Harrison: African Americans are a substantial percentage of the auto manufacturing labor force and would be hurt by layoffs. The troubled U.S. firms and their suppliers are concentrated in Detroit and Midwest states where unemployment is already among the highest in the nation. To give you an idea of the impact, Detroit already has the highest foreclosure rate of all metro areas in the nations, and African American workers and neighborhoods are among the hardest hit.
First there was the housing market meltdown, then the financial sector, now the auto industry is taking a hit and credit card companies stand closely behind, what other sectors look fragile?
Harrison: Construction has crumbled with the housing market. Consumer spending, which drive two-thirds of the economy, is diving, both as credit shrinks and as people try to save in the event of lay-offs or furloughs. People are cutting back on discretionary spending, which is hitting retailers. Transportation — shipping, trucking, air freight — is declining with few goods to transport domestically and internationally. State and local governments lose taxes and must shed workers. Healthcare is about the only industry that is still growing and that might continue to through a recession.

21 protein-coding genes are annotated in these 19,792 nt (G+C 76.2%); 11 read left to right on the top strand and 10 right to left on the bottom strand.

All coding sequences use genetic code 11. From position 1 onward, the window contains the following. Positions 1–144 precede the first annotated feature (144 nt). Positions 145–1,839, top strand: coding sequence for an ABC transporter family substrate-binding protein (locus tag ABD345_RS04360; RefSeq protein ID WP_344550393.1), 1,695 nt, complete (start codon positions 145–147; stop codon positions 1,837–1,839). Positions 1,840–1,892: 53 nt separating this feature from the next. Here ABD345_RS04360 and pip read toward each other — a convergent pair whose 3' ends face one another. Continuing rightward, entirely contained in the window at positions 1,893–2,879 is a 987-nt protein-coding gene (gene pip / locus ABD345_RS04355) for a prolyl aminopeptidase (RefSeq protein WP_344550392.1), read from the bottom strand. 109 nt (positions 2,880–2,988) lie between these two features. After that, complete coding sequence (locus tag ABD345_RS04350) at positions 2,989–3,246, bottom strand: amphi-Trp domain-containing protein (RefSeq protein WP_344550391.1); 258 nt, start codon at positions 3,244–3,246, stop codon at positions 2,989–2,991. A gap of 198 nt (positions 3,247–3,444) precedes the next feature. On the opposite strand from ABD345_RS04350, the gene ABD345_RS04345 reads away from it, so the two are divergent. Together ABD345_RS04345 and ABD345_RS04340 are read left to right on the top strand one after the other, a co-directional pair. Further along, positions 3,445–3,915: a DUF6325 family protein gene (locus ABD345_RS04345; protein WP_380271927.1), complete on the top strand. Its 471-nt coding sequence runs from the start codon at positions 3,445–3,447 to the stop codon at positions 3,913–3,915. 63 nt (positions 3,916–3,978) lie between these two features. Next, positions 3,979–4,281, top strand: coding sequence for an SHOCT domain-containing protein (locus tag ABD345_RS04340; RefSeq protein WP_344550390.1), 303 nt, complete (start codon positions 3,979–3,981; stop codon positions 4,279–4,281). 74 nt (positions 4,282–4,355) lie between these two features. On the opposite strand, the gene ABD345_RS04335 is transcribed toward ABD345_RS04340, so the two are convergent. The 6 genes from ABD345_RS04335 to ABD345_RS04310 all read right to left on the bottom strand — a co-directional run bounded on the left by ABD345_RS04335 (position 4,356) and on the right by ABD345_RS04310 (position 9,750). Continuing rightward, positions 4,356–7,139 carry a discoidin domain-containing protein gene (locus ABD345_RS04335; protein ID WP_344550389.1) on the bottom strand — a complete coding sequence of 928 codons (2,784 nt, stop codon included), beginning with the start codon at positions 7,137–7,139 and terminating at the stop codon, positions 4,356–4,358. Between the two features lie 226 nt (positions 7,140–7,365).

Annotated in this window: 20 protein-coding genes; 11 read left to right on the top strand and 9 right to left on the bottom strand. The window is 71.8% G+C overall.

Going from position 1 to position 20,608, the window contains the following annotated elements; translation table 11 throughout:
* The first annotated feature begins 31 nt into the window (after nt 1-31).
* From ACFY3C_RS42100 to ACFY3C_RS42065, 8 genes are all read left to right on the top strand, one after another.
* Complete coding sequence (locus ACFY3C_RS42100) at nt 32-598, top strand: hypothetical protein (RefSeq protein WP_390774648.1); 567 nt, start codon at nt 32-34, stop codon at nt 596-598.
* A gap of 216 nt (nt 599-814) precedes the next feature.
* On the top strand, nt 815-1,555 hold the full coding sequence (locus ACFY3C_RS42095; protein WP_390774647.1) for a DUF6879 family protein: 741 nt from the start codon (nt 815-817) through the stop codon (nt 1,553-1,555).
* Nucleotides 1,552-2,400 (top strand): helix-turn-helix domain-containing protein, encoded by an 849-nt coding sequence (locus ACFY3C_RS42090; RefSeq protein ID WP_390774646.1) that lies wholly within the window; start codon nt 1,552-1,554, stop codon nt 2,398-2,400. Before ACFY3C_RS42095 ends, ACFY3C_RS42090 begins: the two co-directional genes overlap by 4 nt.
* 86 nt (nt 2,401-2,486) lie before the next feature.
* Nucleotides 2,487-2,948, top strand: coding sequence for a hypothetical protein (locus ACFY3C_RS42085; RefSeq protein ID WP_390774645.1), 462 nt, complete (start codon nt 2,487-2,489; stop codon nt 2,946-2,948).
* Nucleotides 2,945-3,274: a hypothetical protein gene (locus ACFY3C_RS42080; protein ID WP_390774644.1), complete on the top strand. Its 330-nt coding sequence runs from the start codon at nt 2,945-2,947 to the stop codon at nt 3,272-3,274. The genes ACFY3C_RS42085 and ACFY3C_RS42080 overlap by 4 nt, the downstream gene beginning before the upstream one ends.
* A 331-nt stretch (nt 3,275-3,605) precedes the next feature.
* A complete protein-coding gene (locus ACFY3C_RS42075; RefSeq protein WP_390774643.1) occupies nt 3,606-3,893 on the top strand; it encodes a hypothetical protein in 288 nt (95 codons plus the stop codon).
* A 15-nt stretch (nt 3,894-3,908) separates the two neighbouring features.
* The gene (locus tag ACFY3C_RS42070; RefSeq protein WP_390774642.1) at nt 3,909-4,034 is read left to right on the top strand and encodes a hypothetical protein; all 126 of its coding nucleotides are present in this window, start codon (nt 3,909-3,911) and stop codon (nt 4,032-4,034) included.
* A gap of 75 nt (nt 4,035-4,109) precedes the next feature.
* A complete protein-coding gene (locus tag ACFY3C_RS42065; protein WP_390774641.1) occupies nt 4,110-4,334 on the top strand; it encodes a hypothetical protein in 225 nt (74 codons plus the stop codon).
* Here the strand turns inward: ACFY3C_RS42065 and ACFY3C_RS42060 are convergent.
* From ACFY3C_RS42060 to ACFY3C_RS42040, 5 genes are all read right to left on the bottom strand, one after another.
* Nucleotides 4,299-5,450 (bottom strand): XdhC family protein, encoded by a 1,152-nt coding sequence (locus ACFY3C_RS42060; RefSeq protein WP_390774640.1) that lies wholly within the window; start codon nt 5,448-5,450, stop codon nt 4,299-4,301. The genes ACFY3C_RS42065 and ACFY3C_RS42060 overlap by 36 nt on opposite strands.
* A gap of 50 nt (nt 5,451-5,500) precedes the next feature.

Morris: The outlook for the whole economy is rather bleak, since mortgage and credit card debt has underpinned consumption for some time. But at some point the borrowing spree had to end. It’s not possible to shop on credit forever – at some point the bills must be paid.
What should be Obama’s first steps in going forward in dealing with the economy as president?
Harrison: Jobs, jobs, jobs. When Sen. John McCain said the fundamentals of the economy were sound, we had already lost 750,000 jobs this calendar year. Now it’s nearly 1million. Nobody paid enough attention to this. The economy will, of necessity, keep sinking until these people are back at work and able to pay for their living expenses.
Also, infrastructure. Under the first stimulus package, the tax rebate check allowed individuals to go on for a few more months. If we put the money instead into putting people to work, i.e. rebuilding roads, the electric grid, green energy systems, schools, etc., we have something in a few years from now that will increase the efficiency of the economy and the quality of life.
Morris: The first step should be to create a more stable environment for entrepreneurs and businesses generally. That means ending the seemingly arbitrary interventions in the financial markets and allowing market participants to identify better ways of pricing risk. It means removing where possible distoritionary taxes and regulations that undermine entrepreneurial behavior.
I would advocate the introduction of a flat federal income tax and the elimination of the federal corporation tax. That would eliminate many of the tax scams that currently exist, incentivize entrepreneurial behavior, and enable individuals and families to save, invest and consume more of their hard earned cash – contributing to a stronger economy, with benefits for all.